Have banilh'd me from Scotland. Oh my breaft!
Thy hope ends here.

Mal. Macduff, this noble pafsion,
Child of integrity, hath from my soul
Wip'd the black scruples, reconcil'd my thoughts
To this good truth and honour. Devilish Macberb
By many of these trains hath fought to win me
Into his pow'r : and modeft wisdom plucks me
From over-credulous hafte; but God above
Deal between thee and me! for even now
I put my self to thy direction, and
Unspeak mine own detraction; here abjure
The taints and blames I laid upon my self,
For strangers to my nature. I am yet
Unknown to women, never was yet forsworn,
Scarcely have coveted what was mine own,
At no time broke my faith, would not betray
The devil to his fellow, and delight
No less in truth, than life : my first falfe speaking
Was this upon my felf. What I am truly
Is thine, and my poor country's to command :
Whither indeed, before thy here-approach,
Old Siward, with-ten thousand warlike men
All ready at a point, was fetting forth.
Now we'll together, and s'our chance, in goodness
Be like our warranted quarrel! Why are you filent?

Macd. Such welcome, and unwelcome things, at once, 'Tis hard to reconcile. s the chance of


S CE N E v. e Enter a Doctor.

[you? Mal. Well, more anon. Comes the King forth, I pray

Dokt. Ay, Sir; there are a crew of wretched souls el That stay his cure; their malady convinces 2. The great assay of art. But at his touch,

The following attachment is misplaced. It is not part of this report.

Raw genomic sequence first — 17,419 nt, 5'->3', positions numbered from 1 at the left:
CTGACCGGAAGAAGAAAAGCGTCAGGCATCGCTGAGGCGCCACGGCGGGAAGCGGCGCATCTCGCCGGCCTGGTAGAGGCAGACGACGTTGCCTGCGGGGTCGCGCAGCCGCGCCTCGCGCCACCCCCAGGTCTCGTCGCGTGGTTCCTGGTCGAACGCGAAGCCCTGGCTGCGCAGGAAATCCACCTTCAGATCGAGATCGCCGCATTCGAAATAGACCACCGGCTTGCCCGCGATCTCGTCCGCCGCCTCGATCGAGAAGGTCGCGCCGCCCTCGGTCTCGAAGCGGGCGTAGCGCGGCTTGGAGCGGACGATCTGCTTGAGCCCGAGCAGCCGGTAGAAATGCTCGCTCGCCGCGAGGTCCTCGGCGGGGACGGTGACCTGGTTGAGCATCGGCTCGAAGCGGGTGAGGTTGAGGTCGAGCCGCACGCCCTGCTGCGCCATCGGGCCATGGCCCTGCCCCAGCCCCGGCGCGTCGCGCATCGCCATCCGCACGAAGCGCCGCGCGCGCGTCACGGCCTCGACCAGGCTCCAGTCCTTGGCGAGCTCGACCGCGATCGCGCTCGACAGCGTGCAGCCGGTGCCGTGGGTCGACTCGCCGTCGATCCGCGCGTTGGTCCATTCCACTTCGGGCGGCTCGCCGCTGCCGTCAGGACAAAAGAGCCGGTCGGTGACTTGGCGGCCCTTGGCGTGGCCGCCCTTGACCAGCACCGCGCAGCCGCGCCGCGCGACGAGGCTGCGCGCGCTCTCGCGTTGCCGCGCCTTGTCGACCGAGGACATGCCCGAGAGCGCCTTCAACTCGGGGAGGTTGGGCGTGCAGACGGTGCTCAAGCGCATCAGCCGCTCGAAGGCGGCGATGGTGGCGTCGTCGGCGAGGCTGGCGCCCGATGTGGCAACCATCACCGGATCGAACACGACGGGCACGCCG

Such fanctity hath heav'n given his hand, of the They presently amend.

[Exit. Mal. I thank you, Doctor. Macd. What's the diseafe he means ?

Mal. 'Tis calld the Evil,
may be A most miraculous work in this good King,

Which often since my here-remain in England
I've seen him do. How he folicits heav'n
Himself best knows; but strangely-visited people,
All swol'n and ulc'rous, pitiful to the eye,
The mere despair of surgery, he cures ;
Hanging a golden stamp about their necks,
Put on with holy prayers: and 'tis fpoken,
To the succeeding

royalty he leaves
The healing benediction. With this strange virtue,
He hath a heavenly gift of prophecy,
And sundry blessings hang about his throne,
That speak him full of grace.

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Macd. See, who comes here !
Mal. My country-man; but yet I know him not.
Macd. My ever-gentle cousin, welcome hither.

Mal. I know him now. Good God betimes remove
The means that make us strangers !
Rolle. Sir, Amen.

Macd. 6 makes